Chasing Autumn in the Kackars
Around September or October, when summer slowly slips away from Istanbul, I feel this tug behind my heart.
It’s the time of year I become helplessly nostalgic, even as the city settles into splendid sunshine sweater weather that lingers and the pomegranates pop back into the markets. I grew up in New England, and this is the season when I find myself yearning for foliage, for the wild colors of autumn, for that earthy scent of crunching leaves. I miss it, consistently, every year.
Istanbul doesn’t really have proper foliage– there are barely any trees anyway, and the leaves that exist simply wither to brown and fall, never passing through the riotous shades of saffron and orange and firecracker red that I’m used to. But there is foliage in Turkey, and a year ago, I tried to find it.
Emma and I took our monastery-hunting trip into the Kackar Mountains in October, hoping to squeeze in the adventure before the roads became impassable with snow. Northeast Turkey is known for its lush landscapes, and the Kackars’ high altitude means it gets cold enough for some proper color, come autumn.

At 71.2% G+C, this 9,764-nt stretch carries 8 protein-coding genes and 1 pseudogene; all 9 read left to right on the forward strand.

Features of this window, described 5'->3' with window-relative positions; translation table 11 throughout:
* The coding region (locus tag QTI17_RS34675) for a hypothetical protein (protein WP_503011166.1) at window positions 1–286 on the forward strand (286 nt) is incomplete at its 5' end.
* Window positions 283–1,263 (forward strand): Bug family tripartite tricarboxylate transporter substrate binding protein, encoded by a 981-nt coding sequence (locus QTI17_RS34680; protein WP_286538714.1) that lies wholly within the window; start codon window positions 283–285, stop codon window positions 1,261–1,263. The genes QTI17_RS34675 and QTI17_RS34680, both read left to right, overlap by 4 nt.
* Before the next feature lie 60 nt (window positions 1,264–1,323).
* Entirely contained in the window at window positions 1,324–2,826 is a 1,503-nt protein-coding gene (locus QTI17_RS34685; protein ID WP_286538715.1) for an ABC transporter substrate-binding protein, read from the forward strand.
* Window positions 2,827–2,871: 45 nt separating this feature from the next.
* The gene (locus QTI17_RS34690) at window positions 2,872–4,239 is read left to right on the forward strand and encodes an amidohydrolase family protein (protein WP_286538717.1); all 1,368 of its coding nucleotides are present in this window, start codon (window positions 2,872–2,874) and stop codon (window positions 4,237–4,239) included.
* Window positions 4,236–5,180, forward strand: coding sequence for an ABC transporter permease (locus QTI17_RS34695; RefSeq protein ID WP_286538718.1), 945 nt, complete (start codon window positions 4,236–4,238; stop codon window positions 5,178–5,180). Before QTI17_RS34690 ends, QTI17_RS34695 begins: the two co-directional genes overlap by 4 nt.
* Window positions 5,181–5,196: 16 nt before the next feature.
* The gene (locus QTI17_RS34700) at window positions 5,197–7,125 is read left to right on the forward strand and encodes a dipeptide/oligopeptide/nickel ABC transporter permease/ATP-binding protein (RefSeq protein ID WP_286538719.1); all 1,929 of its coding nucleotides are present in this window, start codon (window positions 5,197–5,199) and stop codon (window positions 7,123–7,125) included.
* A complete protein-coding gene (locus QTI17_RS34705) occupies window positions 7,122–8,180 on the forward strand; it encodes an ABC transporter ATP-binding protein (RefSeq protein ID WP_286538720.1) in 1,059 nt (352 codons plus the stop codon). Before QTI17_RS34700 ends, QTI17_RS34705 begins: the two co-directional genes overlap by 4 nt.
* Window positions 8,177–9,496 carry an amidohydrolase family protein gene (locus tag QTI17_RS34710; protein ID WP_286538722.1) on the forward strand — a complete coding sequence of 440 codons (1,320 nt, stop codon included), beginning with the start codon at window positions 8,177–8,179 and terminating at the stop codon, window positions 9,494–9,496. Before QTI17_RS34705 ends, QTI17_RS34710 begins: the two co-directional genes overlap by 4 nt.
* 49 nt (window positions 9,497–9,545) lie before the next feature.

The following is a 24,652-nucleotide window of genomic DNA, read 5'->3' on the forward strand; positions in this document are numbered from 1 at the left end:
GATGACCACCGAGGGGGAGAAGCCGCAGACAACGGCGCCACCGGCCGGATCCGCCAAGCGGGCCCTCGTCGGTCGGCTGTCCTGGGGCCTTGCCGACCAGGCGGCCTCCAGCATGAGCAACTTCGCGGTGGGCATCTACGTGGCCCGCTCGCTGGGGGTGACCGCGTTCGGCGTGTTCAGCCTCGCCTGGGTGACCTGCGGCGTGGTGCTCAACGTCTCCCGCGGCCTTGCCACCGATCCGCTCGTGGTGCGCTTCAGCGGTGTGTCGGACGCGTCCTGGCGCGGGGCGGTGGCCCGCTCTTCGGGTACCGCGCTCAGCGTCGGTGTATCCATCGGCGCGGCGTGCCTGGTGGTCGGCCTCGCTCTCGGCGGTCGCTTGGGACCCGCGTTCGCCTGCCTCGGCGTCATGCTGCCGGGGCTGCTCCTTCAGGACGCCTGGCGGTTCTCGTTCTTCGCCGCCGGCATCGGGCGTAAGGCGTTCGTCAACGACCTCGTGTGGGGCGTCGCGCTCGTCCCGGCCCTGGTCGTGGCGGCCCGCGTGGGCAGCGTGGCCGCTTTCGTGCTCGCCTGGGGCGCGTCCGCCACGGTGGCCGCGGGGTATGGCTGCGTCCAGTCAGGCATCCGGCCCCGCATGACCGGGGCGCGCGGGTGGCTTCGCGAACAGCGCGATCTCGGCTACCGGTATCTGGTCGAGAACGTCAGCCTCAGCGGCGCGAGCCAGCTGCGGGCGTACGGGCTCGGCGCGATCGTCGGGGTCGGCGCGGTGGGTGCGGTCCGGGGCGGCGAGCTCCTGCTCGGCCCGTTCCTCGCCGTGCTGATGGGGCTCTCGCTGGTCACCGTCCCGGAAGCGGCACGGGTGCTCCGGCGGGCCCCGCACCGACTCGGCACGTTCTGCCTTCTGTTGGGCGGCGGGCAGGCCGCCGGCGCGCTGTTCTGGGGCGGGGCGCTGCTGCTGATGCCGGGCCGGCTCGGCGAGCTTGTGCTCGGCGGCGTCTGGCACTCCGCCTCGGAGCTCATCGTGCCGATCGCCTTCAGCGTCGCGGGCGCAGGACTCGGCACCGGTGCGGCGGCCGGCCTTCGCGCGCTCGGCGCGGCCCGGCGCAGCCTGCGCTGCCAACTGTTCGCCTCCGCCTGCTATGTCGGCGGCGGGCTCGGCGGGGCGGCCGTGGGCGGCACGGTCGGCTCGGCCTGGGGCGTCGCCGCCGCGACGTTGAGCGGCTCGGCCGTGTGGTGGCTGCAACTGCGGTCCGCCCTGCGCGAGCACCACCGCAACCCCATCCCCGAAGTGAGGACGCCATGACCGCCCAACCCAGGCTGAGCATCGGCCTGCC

We weren’t disappointed. The landscape itself shifted from lush green valleys with turquoise lakes to barren bruise-colored cliffs, from woods with gushing rivers to fog-drenched precipices. Our hours-long drive from the Trabzon airport took us through unreal panoramas, before we finally made it to our intended destination: the tiny village of Barhal.
We stayed in a pansiyon perched over an ever-churning river next to one of our elusive monasteries. Our room was heated with a wood-burning stove and the only other guests on the grounds appeared to be a local herd of sheep and a few cheeky kittens. After the chaos of Istanbul, the cold damp air and the sound of wind in the trees was a welcome change.
As we searched for churches, we also searched for color. Oshk Vank, the grand sleeping giant of a monastery that inspires awe despite its decrepit state, was surrounded by a bloom of yellow trees. Occasionally, a splotch of orange would burst into view. I swooned.
We hiked from our Barhal pansiyon to Altiparmak, and the higher we climbed, the more radiant the colors became. At these colder heights, we began to spot streaks of crimson, flashes of gold, foliage the color of Black Sea honey. Wildflowers poked up underfoot and tributaries gurgled past the path.
The autumnal nature that surrounded us in the Kackars satiated a hunger that I ignore as I go about my busy city life. As autumn creeps in again and the Istanbul leaves steadfastly refuse to change, I am daydreaming about the pockets of fall foliage that I can find this year, tucked away in the colder corners of Turkey. And I ache to return to the Kackar Mountains, and again soothe my recurrent nostalgia for autumn.